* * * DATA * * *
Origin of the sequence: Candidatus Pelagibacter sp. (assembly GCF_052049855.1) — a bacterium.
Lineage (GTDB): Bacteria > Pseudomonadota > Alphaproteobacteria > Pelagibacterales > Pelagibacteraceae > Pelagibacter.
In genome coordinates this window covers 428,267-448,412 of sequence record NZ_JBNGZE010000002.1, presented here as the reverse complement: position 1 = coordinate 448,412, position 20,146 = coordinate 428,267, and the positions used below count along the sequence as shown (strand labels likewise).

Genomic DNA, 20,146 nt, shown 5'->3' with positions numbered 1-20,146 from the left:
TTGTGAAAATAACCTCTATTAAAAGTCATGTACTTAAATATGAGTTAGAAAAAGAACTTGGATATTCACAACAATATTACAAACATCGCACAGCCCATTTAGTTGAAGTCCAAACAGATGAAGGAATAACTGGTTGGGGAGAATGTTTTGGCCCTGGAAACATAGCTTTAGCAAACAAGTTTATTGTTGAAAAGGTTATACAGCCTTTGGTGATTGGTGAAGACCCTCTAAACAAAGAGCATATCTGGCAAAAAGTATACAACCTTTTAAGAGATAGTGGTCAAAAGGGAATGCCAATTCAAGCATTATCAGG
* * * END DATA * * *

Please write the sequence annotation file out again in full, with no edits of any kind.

Origin of the sequence: Candidatus Pelagibacter sp. (assembly GCF_052049855.1) — a bacterium.
Lineage (GTDB): Bacteria > Pseudomonadota > Alphaproteobacteria > Pelagibacterales > Pelagibacteraceae > Pelagibacter.
In genome coordinates this window covers 428,267-448,412 of sequence record NZ_JBNGZE010000002.1, presented here as the reverse complement: position 1 = coordinate 448,412, position 20,146 = coordinate 428,267, and the positions used below count along the sequence as shown (strand labels likewise).

Genomic DNA, 20,146 nt, shown 5'->3' with positions numbered 1-20,146 from the left:
TTGTGAAAATAACCTCTATTAAAAGTCATGTACTTAAATATGAGTTAGAAAAAGAACTTGGATATTCACAACAATATTACAAACATCGCACAGCCCATTTAGTTGAAGTCCAAACAGATGAAGGAATAACTGGTTGGGGAGAATGTTTTGGCCCTGGAAACATAGCTTTAGCAAACAAGTTTATTGTTGAAAAGGTTATACAGCCTTTGGTGATTGGTGAAGACCCTCTAAACAAAGAGCATATCTGGCAAAAAGTATACAACCTTTTAAGAGATAGTGGTCAAAAGGGAATGCCAATTCAAGCATTATCAGG